Mets Should Have Chien-Ming Wang On Their Radar

Chien-Ming Wang Chien-Ming Wang #40 of the Washington Nationals pitches against the New York Mets at Citi Field on September 13, 2011 in the Flushing neighborhood of the Queens borough of New York City.

With the news that the Mets have shutdown Johan Santana’s rehab  for the rest of the year, all they can do now is hope and pray that when their $24 million dollar a year ace shows up in Port St. Lucie next Spring, he will be ready to get on a mound and resemble something close to what he was before his 2010 shoulder surgery.

Santana was supposed to come back some time in late June or early July, but his return kept being pushed back throughout the year until the Mets season finally ran out of weeks. Santana never made it back to the majors and it’s still far from certain that he will start the season on time. Now 14 months removed from surgery, Santana and the Mets agreed it was best to shutdown all activity and simply rest his surgically-repaired shoulder until Spring Training.

One pitcher who can relate to what the Mets ace is going through is Chien-Ming Wang who had the same procedure on his right shoulder and missed two full years until returning to the majors for the Nationals on July 29 to face the Mets. I bet plenty of Mets brass was watching Wang on that night.

To make a long story short, Wang’s return was better than many expected and the big right-hander actually posted numbers that were remarkably close to his career norms. I charted his career below.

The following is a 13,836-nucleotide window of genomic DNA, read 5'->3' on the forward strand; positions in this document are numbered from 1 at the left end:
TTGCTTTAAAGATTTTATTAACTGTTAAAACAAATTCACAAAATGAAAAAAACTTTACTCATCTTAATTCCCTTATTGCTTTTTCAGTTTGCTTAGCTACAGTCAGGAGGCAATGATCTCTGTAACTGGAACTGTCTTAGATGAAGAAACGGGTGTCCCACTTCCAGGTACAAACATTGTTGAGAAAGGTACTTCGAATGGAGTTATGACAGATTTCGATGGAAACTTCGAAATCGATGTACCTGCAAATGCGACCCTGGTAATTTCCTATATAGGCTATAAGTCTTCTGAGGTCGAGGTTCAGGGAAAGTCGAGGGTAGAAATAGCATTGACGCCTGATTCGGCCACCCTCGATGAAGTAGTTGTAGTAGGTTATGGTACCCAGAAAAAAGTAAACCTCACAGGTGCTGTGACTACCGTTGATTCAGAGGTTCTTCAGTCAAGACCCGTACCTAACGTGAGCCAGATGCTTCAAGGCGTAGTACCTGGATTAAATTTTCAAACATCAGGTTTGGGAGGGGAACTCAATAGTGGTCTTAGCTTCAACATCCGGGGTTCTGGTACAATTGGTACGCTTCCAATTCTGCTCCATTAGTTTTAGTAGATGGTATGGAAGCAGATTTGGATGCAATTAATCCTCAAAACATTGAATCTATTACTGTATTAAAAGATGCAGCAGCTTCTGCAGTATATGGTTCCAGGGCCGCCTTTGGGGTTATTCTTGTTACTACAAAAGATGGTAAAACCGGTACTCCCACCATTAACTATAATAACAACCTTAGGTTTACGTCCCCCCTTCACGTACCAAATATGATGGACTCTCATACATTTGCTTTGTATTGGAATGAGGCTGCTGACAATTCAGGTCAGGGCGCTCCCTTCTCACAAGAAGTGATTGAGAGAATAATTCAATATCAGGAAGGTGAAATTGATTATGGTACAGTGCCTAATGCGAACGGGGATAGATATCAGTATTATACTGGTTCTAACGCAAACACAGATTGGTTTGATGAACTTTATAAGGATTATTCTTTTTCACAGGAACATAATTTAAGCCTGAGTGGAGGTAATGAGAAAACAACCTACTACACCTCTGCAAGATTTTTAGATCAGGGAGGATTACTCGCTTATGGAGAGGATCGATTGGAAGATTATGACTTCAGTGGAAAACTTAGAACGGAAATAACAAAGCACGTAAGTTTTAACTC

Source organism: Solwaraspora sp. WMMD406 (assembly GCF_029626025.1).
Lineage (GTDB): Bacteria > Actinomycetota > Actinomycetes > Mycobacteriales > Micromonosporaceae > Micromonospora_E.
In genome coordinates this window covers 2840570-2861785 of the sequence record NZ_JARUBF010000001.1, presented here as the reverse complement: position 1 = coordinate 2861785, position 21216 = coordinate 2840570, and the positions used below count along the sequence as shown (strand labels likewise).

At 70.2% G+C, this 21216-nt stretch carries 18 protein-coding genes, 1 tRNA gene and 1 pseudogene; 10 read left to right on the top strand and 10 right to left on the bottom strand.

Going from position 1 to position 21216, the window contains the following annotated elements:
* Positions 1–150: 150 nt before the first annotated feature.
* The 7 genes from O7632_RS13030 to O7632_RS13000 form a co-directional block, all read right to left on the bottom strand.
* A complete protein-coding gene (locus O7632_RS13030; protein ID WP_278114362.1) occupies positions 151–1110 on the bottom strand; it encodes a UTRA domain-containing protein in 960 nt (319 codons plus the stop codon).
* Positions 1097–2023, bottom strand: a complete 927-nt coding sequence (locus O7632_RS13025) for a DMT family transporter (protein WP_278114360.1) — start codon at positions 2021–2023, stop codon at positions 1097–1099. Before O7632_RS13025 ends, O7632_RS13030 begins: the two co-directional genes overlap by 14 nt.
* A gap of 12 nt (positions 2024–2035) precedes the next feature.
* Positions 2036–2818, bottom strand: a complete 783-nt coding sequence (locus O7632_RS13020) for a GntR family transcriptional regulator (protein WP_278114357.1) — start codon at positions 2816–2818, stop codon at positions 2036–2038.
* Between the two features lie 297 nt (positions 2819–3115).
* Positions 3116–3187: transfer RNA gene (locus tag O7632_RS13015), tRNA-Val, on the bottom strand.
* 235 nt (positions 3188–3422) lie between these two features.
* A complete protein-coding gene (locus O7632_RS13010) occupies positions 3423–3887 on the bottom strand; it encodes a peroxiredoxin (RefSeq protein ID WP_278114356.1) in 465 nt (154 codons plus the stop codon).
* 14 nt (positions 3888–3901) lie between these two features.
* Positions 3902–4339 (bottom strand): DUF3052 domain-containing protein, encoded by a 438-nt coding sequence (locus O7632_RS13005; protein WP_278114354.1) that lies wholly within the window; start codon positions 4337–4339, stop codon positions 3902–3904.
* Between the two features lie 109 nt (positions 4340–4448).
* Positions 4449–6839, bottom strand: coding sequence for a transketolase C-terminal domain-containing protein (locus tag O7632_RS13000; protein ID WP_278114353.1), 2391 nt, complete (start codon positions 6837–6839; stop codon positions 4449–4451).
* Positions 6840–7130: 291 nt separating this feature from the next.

A quick look at his 2011 season shows that Wang actually posted a better ERA and WHIP than his career marks and even bested his 2008 season. Small sample size, yes, but if Santana had pulled off these same results our tongues would be hanging out of our mouths.

The velocity on Wang’s signature sinker was no longer 95 mph, but he was throwing in the low-nineties with remarkable consistency and he kept getting stronger and better the more he pitched. In his first seven starts, Wang walked 13 batters and struck out just nine over the course of 38 2/3 innings, but in his last four starts he struck out 16 and walked none in 23 2/3 innings.

Nationals manager Davey Johnson loved what he saw and referred to Wang as a keeper.

“As far as I’m concerned, ever since he’s started throwing again, he’s a keeper. I’ve had that thinking all along. I was amazed at how he was throwing from Day One. I’ve seen improvement every step of the way. The main thing is that he’s starting to trust that he’s healthy. He’s throwing more quality pitches … and also in his demeanor. I think he’s getting more confidence that it’s going to hold up.”

Wang will be a free agent this offseason, and the former Yankee ace who once hurled back to back 19-win seasons in 2006-2007, will surely garner some attention this Winter.

Considering the still financially-strapped Mets are now reduced to sifting through reclamation projects and injury risks to fill their roster for yet another offseason, Wang would seem like a good fit.

Truth be told, I’d rather take my chances with Wang rather than re-signing Chris Young who is coming off shoulder surgery and has a long rehab ahead of him.

There’s murmurings of Young being re-signed even though he just had the same procedure as Santana and Wang before him.

I don’t think I can take another year of “he”ll be back in June”, “he’ll be back in July”, he’ll be back after the All Star Break”, or “he’ll be back in August”. Can you?

I’d rather take my chances with someone who actually came back from shoulder surgery and proved for two months that he could get major league hitters out.

About Joe D 7946 Articles
I'm a lifelong Mets fan who loves writing and talking about the Amazins' 24/7. From the Miracle in 1969 to the magic of 1986, and even the near misses in '73, '00 and '15, I've experienced it all - the highs and the lows. I started Mets Merized Online in 2005 to feed my addiction and interact with other passionate Met fans like you. Follow me on Twitter @metsmerized.